int main() {

  void* a = (void*)0x200;
  void* b = (void*)0x300;

  {
    TTTA ta(a);
    TTTA tb(b);

    ta.print();
    tb.print();
  }
}

Both TTTA and TTTB print both values as 0x300 on my machine. Of course, the result is really UB; so your result may vary.

share|improve this answer
    
Your simple fix doesn't work for me. If you take void* m_id as the pass-in parameter, you are not able to modify the pass-in parameter. Also I expect the outside tid is void when the object of TTTA returns. For your example, I don't understand what the problem is since the print is called inside the scope and the result should be valid. –  q0987 May 21 '13 at 19:42
1  
@q0987 See my edit for a modifiable version. The problem with TTTA/TTTB is that both take the pointer as a non reference parameter, that means it's copied to the stack in the constructor, a pointer/reference is taken to the location on the stack and when the constructor returns, the pointer/reference is left dangling. If you take the parameter as a reference, the passed in pointer is instead the one pointed to. –  Joachim Isaksson May 21 '13 at 19:49
    
I have updated my OP and based on your comments, now I know my both TTTA and TTTB are wrong! –  q0987 May 21 '13 at 20:18
    
@q0987 If your question is still which is better, it's a matter of taste and what you find more readable. I prefer the reference syntax, since it avoids the "how many asterisks to dereference this pointer to pointer to something" puzzles that tend to slow me down. –  Joachim Isaksson May 21 '13 at 21:34

Why do you tid at all? It’s leaking information to the client and makes the usage twice as long (two lines instead of one):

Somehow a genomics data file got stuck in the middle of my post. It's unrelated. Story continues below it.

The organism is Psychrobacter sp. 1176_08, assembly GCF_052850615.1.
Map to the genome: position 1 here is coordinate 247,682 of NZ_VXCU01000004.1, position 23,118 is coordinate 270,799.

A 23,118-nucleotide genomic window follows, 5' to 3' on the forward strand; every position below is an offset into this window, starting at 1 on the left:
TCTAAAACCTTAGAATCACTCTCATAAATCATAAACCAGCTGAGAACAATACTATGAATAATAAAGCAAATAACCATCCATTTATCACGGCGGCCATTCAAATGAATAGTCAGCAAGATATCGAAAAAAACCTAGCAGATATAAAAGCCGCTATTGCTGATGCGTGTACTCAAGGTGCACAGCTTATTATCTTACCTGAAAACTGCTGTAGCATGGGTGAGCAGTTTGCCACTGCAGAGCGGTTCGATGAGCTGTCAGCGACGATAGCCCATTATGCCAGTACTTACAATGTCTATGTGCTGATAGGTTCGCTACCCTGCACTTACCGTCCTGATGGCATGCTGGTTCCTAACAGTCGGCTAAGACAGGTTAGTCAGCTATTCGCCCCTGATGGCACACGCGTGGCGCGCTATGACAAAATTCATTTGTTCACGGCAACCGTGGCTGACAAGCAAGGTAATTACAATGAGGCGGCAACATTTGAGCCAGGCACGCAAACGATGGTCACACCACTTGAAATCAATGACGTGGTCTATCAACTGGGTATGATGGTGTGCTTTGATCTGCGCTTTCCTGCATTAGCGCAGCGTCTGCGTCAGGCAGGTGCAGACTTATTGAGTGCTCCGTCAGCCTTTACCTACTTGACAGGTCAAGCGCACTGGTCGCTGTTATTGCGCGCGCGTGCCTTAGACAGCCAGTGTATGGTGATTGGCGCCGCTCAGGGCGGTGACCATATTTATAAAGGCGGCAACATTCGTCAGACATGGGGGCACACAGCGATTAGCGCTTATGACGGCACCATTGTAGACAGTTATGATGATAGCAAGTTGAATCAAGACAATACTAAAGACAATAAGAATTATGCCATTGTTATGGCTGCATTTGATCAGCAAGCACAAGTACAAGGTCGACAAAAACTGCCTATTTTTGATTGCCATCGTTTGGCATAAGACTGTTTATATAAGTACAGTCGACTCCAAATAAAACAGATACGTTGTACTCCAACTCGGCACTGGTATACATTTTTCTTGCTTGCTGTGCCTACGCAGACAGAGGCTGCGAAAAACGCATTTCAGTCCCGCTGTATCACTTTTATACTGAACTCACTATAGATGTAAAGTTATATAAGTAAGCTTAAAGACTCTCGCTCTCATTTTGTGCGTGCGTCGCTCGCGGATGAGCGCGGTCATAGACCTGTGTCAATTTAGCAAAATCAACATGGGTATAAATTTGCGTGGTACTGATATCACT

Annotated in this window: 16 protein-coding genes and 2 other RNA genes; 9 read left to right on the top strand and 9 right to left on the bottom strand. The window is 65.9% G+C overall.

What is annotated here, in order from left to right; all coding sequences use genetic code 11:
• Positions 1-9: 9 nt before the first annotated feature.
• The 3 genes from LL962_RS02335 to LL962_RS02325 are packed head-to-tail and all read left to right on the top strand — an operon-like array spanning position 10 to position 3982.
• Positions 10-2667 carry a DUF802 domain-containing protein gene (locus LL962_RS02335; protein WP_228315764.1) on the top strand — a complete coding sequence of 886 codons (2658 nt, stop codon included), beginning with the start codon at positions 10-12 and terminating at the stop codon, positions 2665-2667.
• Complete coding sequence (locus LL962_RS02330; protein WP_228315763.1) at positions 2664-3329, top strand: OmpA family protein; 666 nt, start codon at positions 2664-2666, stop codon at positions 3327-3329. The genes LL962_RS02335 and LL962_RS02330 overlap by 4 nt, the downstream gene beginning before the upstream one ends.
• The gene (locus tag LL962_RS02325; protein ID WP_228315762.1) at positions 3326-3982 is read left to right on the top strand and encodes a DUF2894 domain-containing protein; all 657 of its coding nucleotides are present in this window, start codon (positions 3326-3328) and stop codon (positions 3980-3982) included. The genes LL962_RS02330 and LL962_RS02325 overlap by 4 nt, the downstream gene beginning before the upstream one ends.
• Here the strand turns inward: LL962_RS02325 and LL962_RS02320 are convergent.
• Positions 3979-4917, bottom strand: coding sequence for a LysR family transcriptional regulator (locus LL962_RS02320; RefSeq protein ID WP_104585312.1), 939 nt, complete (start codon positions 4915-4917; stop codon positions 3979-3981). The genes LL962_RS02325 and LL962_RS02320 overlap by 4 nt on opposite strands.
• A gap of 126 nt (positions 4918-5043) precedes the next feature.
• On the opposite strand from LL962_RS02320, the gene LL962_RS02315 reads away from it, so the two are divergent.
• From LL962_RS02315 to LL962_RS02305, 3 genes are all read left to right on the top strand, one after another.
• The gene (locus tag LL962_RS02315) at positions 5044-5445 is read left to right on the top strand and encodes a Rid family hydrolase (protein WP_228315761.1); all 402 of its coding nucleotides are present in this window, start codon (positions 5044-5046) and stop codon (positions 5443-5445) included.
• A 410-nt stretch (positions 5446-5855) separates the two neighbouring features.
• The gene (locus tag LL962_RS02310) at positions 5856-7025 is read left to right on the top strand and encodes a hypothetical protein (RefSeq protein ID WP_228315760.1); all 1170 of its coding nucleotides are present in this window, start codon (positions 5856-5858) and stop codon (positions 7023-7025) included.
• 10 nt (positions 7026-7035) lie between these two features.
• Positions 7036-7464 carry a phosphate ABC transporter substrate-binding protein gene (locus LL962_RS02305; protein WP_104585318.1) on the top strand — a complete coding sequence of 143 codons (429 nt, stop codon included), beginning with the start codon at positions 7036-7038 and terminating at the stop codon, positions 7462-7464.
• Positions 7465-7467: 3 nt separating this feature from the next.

class tttc {
    void* id;

public:

    tttc() {
        OpenFunc(&id);
    }

    ~tttc() {
        CloseFunc(&id);
    }

    tttc(tttc const&) = delete;
    tttc& operator =(tttc const&) = delete;
};

Note that this class forbids copying – your solutions break the rule of three.

If you require access to id from the outside, provide a conversion inside tttc:

void* get() const { return id; }

Or, if absolutely necessary, via an implicit conversion:

operator void*() const { return id; }

(But use that one judiciously since implicit conversions weaken the type system and may lead to hard to diagnose bugs.)

And then there’s std::unique_ptr in the standard library which, with a custom deleter, actually achieves the same and additionally implements the rule of three properly.

share|improve this answer
    
b/c the tid is used in other functions and I don't wrapper those function inside the wrapper class. –  q0987 May 21 '13 at 19:14
    
@q0987 Then provide a conversion from tttc. See update. –  Konrad Rudolph May 21 '13 at 19:15
    
Do you mean wrap the tid inside the TTT class and provide an accessor/getter function that returns the id? I am not sure this is a good idea. Since the other API may also modify tid. –  q0987 May 21 '13 at 19:17
    
@q0987 Yes. Like I said, see the updated answer. This is a good idea. So much so that it’s part of the standard library (again: std::unique_ptr does exactly that.) –  Konrad Rudolph May 21 '13 at 19:18
    
unique_ptr is not an option. We use VS2010. –  q0987 May 21 '13 at 19:19

What about wrapping it completely? This way you do not have to worry about managing the lifecycles of two variables, but only one.

class TTTC
{
    void* m_id;
public:
    TTTC()
        : m_id(nullptr)
    {
        OpenFunc(&m_id); // third-party allocate resource API
    }

    TTTC(TTTC const&) = delete; // or ensure copying does what you expect

    void*const& tid() const { return m_id; }

    ~TTTC()
    {
        CloseFunc(&m_id); // third-party release resource API
    }
};

Using it is simplicity itself:

TTTC wrapped;
DoSomethingWithTid(wrapped.tid());
share|improve this answer